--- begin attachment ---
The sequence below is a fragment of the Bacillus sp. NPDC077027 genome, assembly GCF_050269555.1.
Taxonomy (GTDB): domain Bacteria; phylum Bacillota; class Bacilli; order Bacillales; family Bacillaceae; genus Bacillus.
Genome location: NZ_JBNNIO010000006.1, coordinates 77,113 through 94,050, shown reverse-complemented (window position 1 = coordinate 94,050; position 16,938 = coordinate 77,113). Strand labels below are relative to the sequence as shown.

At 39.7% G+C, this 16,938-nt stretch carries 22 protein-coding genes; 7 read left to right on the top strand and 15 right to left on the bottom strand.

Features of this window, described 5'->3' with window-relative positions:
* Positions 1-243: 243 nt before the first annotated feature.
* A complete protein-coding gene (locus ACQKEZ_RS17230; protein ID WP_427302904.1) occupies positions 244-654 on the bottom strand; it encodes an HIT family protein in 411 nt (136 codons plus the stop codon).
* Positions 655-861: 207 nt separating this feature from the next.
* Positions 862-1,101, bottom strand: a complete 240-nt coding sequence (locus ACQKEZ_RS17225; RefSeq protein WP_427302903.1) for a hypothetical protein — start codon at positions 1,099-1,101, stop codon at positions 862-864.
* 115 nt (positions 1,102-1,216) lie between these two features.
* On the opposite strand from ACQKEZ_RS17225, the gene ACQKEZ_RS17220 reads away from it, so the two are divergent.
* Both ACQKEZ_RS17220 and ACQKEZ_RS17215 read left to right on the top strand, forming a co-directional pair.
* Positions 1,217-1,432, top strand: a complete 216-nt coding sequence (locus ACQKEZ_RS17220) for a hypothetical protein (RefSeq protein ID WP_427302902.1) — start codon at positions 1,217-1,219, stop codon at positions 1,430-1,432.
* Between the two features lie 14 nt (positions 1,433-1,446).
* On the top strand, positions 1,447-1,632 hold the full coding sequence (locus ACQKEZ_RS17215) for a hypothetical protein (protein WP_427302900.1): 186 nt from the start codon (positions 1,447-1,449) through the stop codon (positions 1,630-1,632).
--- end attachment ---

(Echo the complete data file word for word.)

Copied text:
The sequence below is a fragment of the Bacillus sp. NPDC077027 genome, assembly GCF_050269555.1.
Taxonomy (GTDB): domain Bacteria; phylum Bacillota; class Bacilli; order Bacillales; family Bacillaceae; genus Bacillus.
Genome location: NZ_JBNNIO010000006.1, coordinates 77,113 through 94,050, shown reverse-complemented (window position 1 = coordinate 94,050; position 16,938 = coordinate 77,113). Strand labels below are relative to the sequence as shown.

At 39.7% G+C, this 16,938-nt stretch carries 22 protein-coding genes; 7 read left to right on the top strand and 15 right to left on the bottom strand.

Features of this window, described 5'->3' with window-relative positions:
* Positions 1-243: 243 nt before the first annotated feature.
* A complete protein-coding gene (locus ACQKEZ_RS17230; protein ID WP_427302904.1) occupies positions 244-654 on the bottom strand; it encodes an HIT family protein in 411 nt (136 codons plus the stop codon).
* Positions 655-861: 207 nt separating this feature from the next.
* Positions 862-1,101, bottom strand: a complete 240-nt coding sequence (locus ACQKEZ_RS17225; RefSeq protein WP_427302903.1) for a hypothetical protein — start codon at positions 1,099-1,101, stop codon at positions 862-864.
* 115 nt (positions 1,102-1,216) lie between these two features.
* On the opposite strand from ACQKEZ_RS17225, the gene ACQKEZ_RS17220 reads away from it, so the two are divergent.
* Both ACQKEZ_RS17220 and ACQKEZ_RS17215 read left to right on the top strand, forming a co-directional pair.
* Positions 1,217-1,432, top strand: a complete 216-nt coding sequence (locus ACQKEZ_RS17220) for a hypothetical protein (RefSeq protein ID WP_427302902.1) — start codon at positions 1,217-1,219, stop codon at positions 1,430-1,432.
* Between the two features lie 14 nt (positions 1,433-1,446).
* On the top strand, positions 1,447-1,632 hold the full coding sequence (locus ACQKEZ_RS17215) for a hypothetical protein (protein WP_427302900.1): 186 nt from the start codon (positions 1,447-1,449) through the stop codon (positions 1,630-1,632).